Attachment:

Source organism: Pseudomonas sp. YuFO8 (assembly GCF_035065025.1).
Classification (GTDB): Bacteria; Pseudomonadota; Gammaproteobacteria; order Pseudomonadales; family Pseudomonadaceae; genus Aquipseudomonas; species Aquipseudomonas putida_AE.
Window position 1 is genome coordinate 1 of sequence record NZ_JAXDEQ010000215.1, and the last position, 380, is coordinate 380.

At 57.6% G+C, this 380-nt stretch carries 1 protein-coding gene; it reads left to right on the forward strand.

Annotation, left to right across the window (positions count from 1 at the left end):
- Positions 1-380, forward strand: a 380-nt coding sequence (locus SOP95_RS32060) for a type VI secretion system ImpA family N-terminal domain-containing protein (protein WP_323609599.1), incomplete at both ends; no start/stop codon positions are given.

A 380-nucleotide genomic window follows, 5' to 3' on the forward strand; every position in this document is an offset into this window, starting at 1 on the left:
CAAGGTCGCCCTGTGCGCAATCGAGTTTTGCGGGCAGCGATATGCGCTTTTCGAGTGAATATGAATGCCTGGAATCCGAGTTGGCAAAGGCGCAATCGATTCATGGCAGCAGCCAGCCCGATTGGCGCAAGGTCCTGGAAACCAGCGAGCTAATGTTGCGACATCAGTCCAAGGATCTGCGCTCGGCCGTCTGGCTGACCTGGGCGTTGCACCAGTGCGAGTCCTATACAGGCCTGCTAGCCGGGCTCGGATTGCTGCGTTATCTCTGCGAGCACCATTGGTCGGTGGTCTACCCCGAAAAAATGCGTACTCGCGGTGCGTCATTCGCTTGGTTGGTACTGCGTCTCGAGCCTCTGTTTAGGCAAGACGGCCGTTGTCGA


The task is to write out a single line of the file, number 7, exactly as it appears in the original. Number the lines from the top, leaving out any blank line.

A 380-nucleotide genomic window follows, 5' to 3' on the forward strand; every position in this document is an offset into this window, starting at 1 on the left: